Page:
Reclaimed Motels Are America’s Hottest Hotel Trend
From Saratoga to Santa Barbara, here are 11 retrofitted properties worth a road trip.
By Sarah Firshein
July 26, 2017
Hotel Anvil's lobby.
Shuttered warehouse, meet dilapidated motel. The latest hospitality trend sweeping the country is a throwback to the Americana era, when the U.S. Interstate system was developed, Howard Johnson’s became a symbol of a nation’s wanderlust, and roadside motels emerged as functional, no-frills stopovers for road warriors. Time has eroded many of these 20th-century vestiges, but in recent years they’ve been catching the eye of hoteliers—and designers—eager to parlay retro charm into stays that appeal to contemporary tastes.
Anvil Hotel, Jackson, Wyoming
Rundown motels are like catnip for Brooklyn-based firm Studio Tack, which has left its mark on Wyoming ski country with Anvil Hotel. Opened this winter, it’s outfitted in rich, saturated tones, beadboard walls, and Waterworks bath fixtures. The bar program, run by New York’s legendary Death & Co., sure beats a minibar.
A guest room at the Austin Motel.
Austin Motel, Austin, Texas
Thanks to the wizardry of Liz Lambert, the white-hot hotelier behind Bunkhouse Group, two side-by-side 1930s South Congress motels now have vibrant new lives. While San Jose Hotel’s enduring popularity is as strong as ever, all eyes are on the newcomer Austin Motel, a bold, at times bawdy, revamp of the so-called “Phallus Palace,” whose neon, penis-shaped sign still presides over the exterior. Nostalgia is delivered in droves, from the Magic-Finger vibrating beds to ’80s-era phones shaped like lips to Richard Simmons–style water aerobics classes in the pool.
The Nobu Ryokan rooms come with Japanese soaking tubs.
Nobu Ryokan, Malibu, California
Nobu Matsuhisa and billionaire Larry Ellison refashioned the former 1950s Casa Malibu Inn above Carbon Beach as the Nobu Ryokan, just steps from the chef’s celebrity-filled Malibu restaurant. The 16-room property, designed by Studio PCH, Inc., along with Montalba Architects and TAL Studio, is a contemporary take on a traditional Japanese inn. A minimalist sea of teak, bronze, and limestone is offset by eastern-inspired elements such as tatami mats, shoji screens, and wooden soaking tubs.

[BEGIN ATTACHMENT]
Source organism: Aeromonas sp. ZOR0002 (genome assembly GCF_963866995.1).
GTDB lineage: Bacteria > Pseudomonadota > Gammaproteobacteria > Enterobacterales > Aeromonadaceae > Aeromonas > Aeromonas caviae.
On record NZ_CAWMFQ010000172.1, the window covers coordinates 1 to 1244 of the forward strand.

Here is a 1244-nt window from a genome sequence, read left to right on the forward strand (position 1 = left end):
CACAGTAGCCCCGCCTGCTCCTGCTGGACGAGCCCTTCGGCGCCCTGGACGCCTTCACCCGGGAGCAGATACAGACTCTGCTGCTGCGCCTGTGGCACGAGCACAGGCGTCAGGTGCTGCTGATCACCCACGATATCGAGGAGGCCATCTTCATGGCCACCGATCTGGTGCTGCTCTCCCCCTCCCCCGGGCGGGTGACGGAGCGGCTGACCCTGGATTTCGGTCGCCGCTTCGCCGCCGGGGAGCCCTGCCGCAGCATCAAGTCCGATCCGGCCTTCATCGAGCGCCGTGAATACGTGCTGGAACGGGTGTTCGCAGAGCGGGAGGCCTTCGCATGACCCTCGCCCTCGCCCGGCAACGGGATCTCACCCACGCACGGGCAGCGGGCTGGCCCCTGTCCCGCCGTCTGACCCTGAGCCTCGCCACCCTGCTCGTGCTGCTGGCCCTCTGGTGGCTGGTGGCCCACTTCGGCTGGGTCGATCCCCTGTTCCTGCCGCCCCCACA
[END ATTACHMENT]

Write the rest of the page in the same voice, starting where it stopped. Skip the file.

The exterior of Scribner's Catskills Lodge.
Scribner’s Catskills Lodge, Hunter, New York
Another Studio Tack special, the 38-room Scribner’s Catskill Lodge in the ski town of Hunter showed some dubious aesthetic choices when the owners bought it . (A subterranean replica of the Playboy mansion grotto and kitschy rooms with Swiss-cottage décor are just a couple of examples.) Now it has become the go-to getaway in the Catskills, thanks to a soaring lobby with a stovepipe fireplace;, a pool table; Alpine-style cuisine and maple old-fashioneds at the restaurant Prospect; and a just-opened outdoor pool. Coming this winter: the debut of the renovated grotto.
Rivertown Lodge's communal kitchen and bar.
Rivertown Lodge, Hudson, New York
First a movie theater, then a motel, Rivertown Lodge feels like Hudson’s coolest hangout, and that’s exactly the vibe that design firm Workstead hoped to achieve through a stovepipe fireplace, locally made furniture, and cozy corners piled with books. Located in Hudson, about 120 miles north of Manhattan, its surrounding streets include an in-the-works museum by artist Marina Abramovic, an annex office for e-commerce site Etsy (which is headquartered if Brooklyn), and several storefront galleries.